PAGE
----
attributed to Johann Friedrich Eberlein (German, 1695–1749)
H. 7 7/8 x W. 8 1/2 x D. 6 1/8 in. (20 x 21.6 x 15.6 cm)
Gift of Mr. and Mrs. Charles Wrightsman, 1976
On view at The Met Fifth Avenue in Gallery 533
Porcelain birds have their origins in the princely tradition of maintaining collections of living animals and birds in menageries and aviaries, which were viewed as microcosms of the universe, and emblems of royal power and enlightenment. These collections often included exotic birds such as parrots, admired for their rarity, as well as more familiar native species.
In 1731 the Meissen manufactory began a new genre in European porcelain, producing several hundred life-size and near-life-size porcelain birds and animals, many destined for the Japanese Palace of Augustus the Strong, Elector of Saxony (1670–1733). To create them, factory modelers found inspiration in nature, looking both to living and stuffed specimens, as well as zoological illustrations and Asian porcelain precedents. The great Meissen modeler Johann Joachim Kändler is known to have copied from life the birds kept at the royal aviary at Schloss Moritzburg.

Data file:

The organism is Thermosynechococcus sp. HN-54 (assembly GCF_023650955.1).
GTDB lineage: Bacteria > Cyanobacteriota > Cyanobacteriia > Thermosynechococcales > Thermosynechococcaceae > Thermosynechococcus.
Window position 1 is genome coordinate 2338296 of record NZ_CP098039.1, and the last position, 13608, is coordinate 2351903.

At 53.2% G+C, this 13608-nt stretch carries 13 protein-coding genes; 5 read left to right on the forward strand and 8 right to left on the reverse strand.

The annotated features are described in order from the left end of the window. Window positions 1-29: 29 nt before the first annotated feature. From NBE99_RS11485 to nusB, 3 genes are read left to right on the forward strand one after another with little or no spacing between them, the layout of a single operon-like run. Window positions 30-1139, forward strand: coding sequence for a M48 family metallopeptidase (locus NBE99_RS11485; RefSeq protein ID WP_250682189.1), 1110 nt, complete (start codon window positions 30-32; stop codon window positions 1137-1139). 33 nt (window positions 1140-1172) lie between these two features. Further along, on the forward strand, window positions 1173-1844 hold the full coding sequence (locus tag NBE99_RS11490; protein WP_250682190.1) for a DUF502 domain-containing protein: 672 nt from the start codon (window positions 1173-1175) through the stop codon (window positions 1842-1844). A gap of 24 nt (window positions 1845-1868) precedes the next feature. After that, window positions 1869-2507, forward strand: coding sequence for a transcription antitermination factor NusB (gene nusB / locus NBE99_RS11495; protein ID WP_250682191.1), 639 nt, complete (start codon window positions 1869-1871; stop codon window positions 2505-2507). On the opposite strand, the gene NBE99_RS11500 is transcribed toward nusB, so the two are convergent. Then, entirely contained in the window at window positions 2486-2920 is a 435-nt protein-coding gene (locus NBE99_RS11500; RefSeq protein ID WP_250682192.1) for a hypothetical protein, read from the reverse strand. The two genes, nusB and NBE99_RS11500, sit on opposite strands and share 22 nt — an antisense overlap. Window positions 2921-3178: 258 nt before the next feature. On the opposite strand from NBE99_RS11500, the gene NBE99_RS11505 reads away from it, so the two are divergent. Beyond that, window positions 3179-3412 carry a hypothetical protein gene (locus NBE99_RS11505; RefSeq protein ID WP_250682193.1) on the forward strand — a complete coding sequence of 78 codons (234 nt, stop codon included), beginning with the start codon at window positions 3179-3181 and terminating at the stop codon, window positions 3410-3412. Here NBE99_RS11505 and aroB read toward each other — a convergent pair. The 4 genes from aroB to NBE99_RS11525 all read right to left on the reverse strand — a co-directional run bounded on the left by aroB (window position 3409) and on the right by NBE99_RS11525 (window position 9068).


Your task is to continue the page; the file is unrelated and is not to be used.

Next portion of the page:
Surviving prints and drawings of the period indicate that porcelain birds, animals, and vases were placed on gilt wood brackets arranged in decorative, symmetrical patterns. An eighteenth-century English visitor to the Japanese Palace, Jonas Hanway, described this manner of display: “The long gallery in the second story had already two marble chimney-pieces, each adorned with near 40 very large pieces of porcelain, of birds, beasts, and vases, ranged to the height of above 20 feet in a most superb taste….”
[Elizabeth Sullivan, 2013]
Catalina von Pannwitz ; Mr. and Mrs. Charles Wrightsman , New York (until 1976; to MMA)